This is a response to the Sarawak government’s most recent amendments to their Land Code and their Forestry Enactment, which mainly concern responses to address climate change.
While we see the need for the Sarawak government to make provisions for regulating the use of land both onshore and offshore for the storage of oil and gas companies in the state as per the Explanatory Statement in the Land Code (Amendment) Bill 2022, Sahabat Alam Malaysia (SAM) fears that the amendments will bring more harm than good.
The rush for ‘forest carbon credits’ will not help address climate change, and worse, it can also backfire with serious negative impacts.
First, it will not help address climate change when forest carbon credits are being sold in the carbon market and are purchased by big polluters to offset their continued emissions. The science is clear. Carbon dioxide accumulates in the atmosphere for hundreds or thousands of years. As carbon dioxide accumulates, the temperature rises. To stop warming, we have to stop putting carbon dioxide into the atmosphere. Hence, there are controversies over the carbon market, as it allows fossil fuel companies to purchase forests carbon credits while continuing to expand and pollute.
Scientists underscore that there is a fundamental difference between the carbon in trees, plants and soils and emissions from fossil fuels. Carbon uptake in the natural ecosystem is a fast cycle operating on a time frame of hours (e.g., photosynthesis) and days to centuries. For example, soils may store carbon until the field is ploughed or drought or flooding causes the soils to become degraded; forests may store carbon until insect-damage, drought, fire, or any combination of those impacts causes degradation or loss. On the contrary, fossil carbon is effectively a permanent storage. Burning fossil fuels releases the carbon from permanent storage into the atmosphere, leading to the increase of total carbon in land, ocean, and atmosphere.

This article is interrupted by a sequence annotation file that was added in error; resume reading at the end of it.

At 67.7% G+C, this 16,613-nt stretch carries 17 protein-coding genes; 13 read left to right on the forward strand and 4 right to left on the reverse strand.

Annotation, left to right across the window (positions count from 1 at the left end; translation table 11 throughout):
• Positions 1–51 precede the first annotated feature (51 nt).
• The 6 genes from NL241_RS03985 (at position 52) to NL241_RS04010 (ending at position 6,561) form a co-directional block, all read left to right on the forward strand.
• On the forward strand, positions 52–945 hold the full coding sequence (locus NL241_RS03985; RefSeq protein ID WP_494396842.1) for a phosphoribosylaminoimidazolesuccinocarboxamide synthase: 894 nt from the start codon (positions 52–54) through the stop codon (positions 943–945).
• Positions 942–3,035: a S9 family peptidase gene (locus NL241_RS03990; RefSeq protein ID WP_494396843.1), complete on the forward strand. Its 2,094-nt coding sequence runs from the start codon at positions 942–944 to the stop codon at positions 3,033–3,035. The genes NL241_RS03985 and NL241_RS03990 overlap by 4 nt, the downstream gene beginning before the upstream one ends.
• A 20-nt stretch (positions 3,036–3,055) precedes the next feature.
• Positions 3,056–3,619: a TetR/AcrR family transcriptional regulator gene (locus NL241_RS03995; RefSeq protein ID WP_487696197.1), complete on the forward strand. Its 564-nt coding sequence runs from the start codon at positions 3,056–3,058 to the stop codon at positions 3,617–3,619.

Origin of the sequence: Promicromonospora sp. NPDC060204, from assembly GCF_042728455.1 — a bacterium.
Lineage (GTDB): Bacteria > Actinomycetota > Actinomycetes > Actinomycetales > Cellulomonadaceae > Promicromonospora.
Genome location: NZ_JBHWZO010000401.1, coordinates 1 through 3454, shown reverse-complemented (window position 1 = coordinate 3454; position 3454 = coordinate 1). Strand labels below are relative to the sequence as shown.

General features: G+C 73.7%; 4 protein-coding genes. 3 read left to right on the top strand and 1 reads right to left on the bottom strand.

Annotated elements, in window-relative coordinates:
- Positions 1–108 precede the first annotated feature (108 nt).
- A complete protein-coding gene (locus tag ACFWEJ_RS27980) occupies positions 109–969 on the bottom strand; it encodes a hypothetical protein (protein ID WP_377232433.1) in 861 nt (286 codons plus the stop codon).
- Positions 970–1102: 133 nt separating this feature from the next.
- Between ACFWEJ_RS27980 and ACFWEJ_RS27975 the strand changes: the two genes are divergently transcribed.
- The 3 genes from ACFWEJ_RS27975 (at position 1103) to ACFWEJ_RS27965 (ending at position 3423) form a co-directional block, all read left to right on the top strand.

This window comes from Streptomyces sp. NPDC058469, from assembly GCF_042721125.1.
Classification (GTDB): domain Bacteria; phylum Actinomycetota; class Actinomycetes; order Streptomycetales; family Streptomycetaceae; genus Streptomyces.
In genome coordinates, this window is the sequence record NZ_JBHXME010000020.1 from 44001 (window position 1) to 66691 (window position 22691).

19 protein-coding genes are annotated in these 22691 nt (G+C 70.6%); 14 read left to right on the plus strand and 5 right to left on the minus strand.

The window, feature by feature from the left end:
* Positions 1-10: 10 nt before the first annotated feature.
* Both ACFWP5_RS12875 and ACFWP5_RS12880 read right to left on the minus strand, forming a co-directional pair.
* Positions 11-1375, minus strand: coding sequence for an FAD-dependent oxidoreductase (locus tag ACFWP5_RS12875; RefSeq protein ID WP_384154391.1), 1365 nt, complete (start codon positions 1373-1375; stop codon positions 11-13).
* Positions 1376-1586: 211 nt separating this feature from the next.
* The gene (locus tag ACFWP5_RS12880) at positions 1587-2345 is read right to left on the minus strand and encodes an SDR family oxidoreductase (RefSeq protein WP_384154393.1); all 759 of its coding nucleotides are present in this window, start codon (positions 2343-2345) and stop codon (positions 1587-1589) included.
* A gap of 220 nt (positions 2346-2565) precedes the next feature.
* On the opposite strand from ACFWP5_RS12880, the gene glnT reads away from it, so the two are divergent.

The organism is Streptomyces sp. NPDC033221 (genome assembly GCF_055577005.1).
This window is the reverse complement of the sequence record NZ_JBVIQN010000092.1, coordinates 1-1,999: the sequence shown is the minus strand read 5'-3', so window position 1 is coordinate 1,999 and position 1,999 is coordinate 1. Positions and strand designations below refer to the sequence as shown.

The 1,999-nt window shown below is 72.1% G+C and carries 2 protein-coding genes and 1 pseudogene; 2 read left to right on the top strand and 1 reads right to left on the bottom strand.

The International Energy Agency (IEA) said in 2021 that there should be no new oil and natural gas fields in the global net-zero pathway. Based on reports from the Intergovernmental Panel on Climate Change (IPCC) and at the current global emission rates, we only have about 10 years to act at the scale and pace needed to hold the temperature rise to below 1.5 °C compared to the pre-industrial era.
Second, the amendments also reveal a way to allow for artificial carbon sequestration processes as follows.
- The Land Code (Amendment) includes a new addition for the definition of “carbon storage”:
“‘carbon storage’ means any cavity, well, structure, facility or plant built, installed or maintained on any land, whether on or below the surface, for the purpose of permanent storage, capture retention, dumping or sequestration of carbon dioxide or greenhouse gases of any form or description…”
- The Land Code (Amendment) to section 231 indicates that there will be carbon storage on foreshore or seabed:
“(dd) precise location and size of the area to be used for carbon storage and where the land is on the foreshore or the beds of sea within the boundaries of Sarawak as extended by the Sarawak (Alteration of Boundaries) Order in Council…”
- The Forests (Amendment) Enactment 2022 interprets “carbon sequestration” as:
“‘carbon sequestration’ means the natural or artificial process (such as planting trees to absorb carbon dioxide) or pumping carbon dioxide into underground reservoirs to reduce and remove carbon dioxide from the atmosphere and to be held in solid or liquid form, thus preventing greenhouse gas build-up in the earth’s atmosphere”
Carbon capture and storage (CCS) or any deliberate large-scale intervention in the Earth’s climate system is another false climate solution.
Some of the main concerns are that the use of CCS (which is hugely expensive and is in experimental stages) prolongs the use of fossil fuels (often tied with corporate ‘net-zero’ commitment); the use of pipelines that may damage landscape and environmentally sensitive areas; the perceived and actual safety of transportation and storage of carbon dioxide i.e. whether the carbon dioxide will leak out of these reservoirs and cause what is known as induced seismicity, etc.
This runs contrary to the urgent call for the rapid phase down of fossil fuel required for the world to stay within the safe limits of 1.5°C temperature increase.